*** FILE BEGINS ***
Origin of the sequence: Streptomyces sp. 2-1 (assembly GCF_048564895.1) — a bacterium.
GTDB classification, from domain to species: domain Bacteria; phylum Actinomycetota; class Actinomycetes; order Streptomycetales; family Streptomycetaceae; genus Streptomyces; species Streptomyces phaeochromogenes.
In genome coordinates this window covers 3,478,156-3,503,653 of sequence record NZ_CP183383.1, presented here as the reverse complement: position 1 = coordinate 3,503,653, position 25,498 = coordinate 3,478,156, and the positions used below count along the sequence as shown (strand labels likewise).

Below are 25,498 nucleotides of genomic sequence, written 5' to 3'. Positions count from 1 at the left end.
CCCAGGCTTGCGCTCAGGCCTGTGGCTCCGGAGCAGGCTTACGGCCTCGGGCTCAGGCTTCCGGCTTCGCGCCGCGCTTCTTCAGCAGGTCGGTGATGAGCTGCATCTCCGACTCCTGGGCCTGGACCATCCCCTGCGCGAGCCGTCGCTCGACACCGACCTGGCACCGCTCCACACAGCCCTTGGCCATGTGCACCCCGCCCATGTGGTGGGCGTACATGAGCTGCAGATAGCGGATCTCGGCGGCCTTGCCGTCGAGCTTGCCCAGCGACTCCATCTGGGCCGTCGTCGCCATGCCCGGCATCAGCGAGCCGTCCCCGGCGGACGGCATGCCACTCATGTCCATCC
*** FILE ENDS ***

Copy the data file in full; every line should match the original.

Origin of the sequence: Streptomyces sp. 2-1 (assembly GCF_048564895.1) — a bacterium.
GTDB classification, from domain to species: domain Bacteria; phylum Actinomycetota; class Actinomycetes; order Streptomycetales; family Streptomycetaceae; genus Streptomyces; species Streptomyces phaeochromogenes.
In genome coordinates this window covers 3,478,156-3,503,653 of sequence record NZ_CP183383.1, presented here as the reverse complement: position 1 = coordinate 3,503,653, position 25,498 = coordinate 3,478,156, and the positions used below count along the sequence as shown (strand labels likewise).

Below are 25,498 nucleotides of genomic sequence, written 5' to 3'. Positions count from 1 at the left end.
CCCAGGCTTGCGCTCAGGCCTGTGGCTCCGGAGCAGGCTTACGGCCTCGGGCTCAGGCTTCCGGCTTCGCGCCGCGCTTCTTCAGCAGGTCGGTGATGAGCTGCATCTCCGACTCCTGGGCCTGGACCATCCCCTGCGCGAGCCGTCGCTCGACACCGACCTGGCACCGCTCCACACAGCCCTTGGCCATGTGCACCCCGCCCATGTGGTGGGCGTACATGAGCTGCAGATAGCGGATCTCGGCGGCCTTGCCGTCGAGCTTGCCCAGCGACTCCATCTGGGCCGTCGTCGCCATGCCCGGCATCAGCGAGCCGTCCCCGGCGGACGGCATGCCACTCATGTCCATCC